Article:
“It sounds ridiculous . . . but he was on video surveillance seen completing documents regarding the sale of a baby,” Weglarz said. “It was clearly visible.”
This kind of illicit and unregulated sale of children is, of course, exactly what Posner said results from the current adoption regime.
(H/T: Law student A.D.)
posted by Kaimipono D. Wenger
As Tom Bell has noted, the Third Amendment gets no respect. It is as likely to be mentioned by comedians as by courts, and holds a position of honor among the odd clauses of the Constitution, where it is so infrequently used that even non-uses draw attention. But this neglected amendment has one potential application today, where it could play an important role in a somewhat high-profile case.
I’m talking, of course, about the Armenian genocide litigation.
Here’s a snippet from a recent story in the Armenian Weekly (with emphasis added):
In July, Armenian American attorneys sued the Republic of Turkey and its two major banks, seeking compensation for confiscated properties and loss of income. A new federal lawsuit was filed last week by attorneys Vartkes Yeghiayan, Kathryn Lee Boyd, and David Schwarcz, along with international law expert Michael Bazyler, against the Republic of Turkey, the Central Bank, and the Ziraat Bank for “unlawful expropriation and unjust enrichment.” The plaintiffs are Los Angeles-area residents Rita Mahdessian and Anais Haroutunian, and Alex Bakalian of Washington, D.C. The three Armenian Americans, who have deeds proving ownership of properties stolen from their families during the genocide, are seeking compensation for 122 acres of land in the Adana region. The strategic Incirlik U.S. Air Base is partly located on their property.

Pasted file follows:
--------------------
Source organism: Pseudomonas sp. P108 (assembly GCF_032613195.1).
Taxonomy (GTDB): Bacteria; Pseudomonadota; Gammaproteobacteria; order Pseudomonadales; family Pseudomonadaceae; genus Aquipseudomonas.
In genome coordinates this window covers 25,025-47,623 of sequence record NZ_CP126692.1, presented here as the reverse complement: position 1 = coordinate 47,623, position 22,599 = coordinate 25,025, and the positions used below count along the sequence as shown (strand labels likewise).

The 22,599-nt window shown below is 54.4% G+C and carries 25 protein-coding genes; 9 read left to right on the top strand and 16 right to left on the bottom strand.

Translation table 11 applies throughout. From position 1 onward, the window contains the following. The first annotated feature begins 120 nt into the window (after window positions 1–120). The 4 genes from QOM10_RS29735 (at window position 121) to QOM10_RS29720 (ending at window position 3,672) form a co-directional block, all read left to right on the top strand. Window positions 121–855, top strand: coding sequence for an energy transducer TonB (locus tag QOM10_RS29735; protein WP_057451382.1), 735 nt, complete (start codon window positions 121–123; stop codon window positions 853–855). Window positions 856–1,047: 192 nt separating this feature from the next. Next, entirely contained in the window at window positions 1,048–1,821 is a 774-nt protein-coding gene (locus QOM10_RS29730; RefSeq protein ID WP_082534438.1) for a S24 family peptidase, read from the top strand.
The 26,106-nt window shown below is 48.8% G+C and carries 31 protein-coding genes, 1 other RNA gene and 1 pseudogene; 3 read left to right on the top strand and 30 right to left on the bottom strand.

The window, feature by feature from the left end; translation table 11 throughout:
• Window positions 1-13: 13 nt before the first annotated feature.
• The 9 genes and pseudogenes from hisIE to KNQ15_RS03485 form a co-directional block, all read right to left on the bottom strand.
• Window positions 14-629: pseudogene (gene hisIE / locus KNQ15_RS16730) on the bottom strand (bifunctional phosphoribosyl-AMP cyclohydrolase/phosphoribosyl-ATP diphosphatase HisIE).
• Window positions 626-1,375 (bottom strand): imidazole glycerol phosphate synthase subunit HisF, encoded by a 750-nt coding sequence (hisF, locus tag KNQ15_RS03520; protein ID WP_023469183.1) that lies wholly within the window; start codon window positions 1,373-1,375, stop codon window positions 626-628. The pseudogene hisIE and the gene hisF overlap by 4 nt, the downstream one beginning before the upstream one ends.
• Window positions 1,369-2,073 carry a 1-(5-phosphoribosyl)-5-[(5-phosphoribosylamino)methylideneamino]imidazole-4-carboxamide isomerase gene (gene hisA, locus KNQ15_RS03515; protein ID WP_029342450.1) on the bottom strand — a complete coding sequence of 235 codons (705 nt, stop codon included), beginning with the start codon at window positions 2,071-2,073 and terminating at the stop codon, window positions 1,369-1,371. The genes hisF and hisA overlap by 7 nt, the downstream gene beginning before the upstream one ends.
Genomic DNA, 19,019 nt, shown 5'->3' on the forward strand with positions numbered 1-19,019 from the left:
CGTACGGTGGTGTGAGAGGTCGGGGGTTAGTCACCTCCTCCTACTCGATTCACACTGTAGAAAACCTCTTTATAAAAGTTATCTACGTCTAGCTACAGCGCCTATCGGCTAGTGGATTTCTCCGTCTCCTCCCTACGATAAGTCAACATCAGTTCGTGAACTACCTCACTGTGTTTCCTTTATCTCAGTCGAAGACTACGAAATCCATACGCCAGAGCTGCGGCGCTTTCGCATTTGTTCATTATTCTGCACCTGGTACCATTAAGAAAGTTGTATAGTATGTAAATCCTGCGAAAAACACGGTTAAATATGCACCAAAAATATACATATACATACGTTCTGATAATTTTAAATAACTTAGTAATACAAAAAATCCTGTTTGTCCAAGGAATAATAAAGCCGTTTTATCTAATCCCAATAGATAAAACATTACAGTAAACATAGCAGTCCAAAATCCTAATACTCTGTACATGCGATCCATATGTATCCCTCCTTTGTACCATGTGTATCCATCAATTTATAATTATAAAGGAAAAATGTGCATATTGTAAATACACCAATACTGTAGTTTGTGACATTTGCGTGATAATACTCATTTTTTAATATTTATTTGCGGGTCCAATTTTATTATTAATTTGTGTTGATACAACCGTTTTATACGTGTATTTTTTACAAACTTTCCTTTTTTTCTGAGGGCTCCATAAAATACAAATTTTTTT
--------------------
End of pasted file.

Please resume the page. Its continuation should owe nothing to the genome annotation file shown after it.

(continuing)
That’s right. Armenian-Americans are seeking to recover property seized by Turkey during the Armenian genocide. And significant portions of that land are currently used to quarter American troops. Read the rest of this post »
posted by David Fagundes
There is a great hot dog joint here in Los Angeles called Pink’s Famous Hot Dogs. I love their delicious chili dogs. I am a huge fan of the location’s classic L.A. style (parts of the best film ever made were filmed on the site, and there’s a probably false rumor that Orson Welles got obese because he was addicted to Pink’s chili dogs). They’re located a quick drive from where I work. And I never, ever go there.
What explains this apparently counterintuitive result? Why don’t I patronize this nearby beloved eatery more often, or at least some of the time? My reason is simple: The wait is way, way too long. Pink’s doesn’t just have a 15-20 minute wait at meal times like many local eateries. Rather, at almost any time of day, the line to get a Pink’s chili (or any other) dog snakes through a few switchbacks, up La Brea, and back into their parking lot, frequently lasting a good hour. At peak times, the line has been said to approach 1.5 or two hours (and here, I’m going on word of mouth because, as you’ll gather from this post so far, I’m deterred by the long line and haven’t actually experienced it).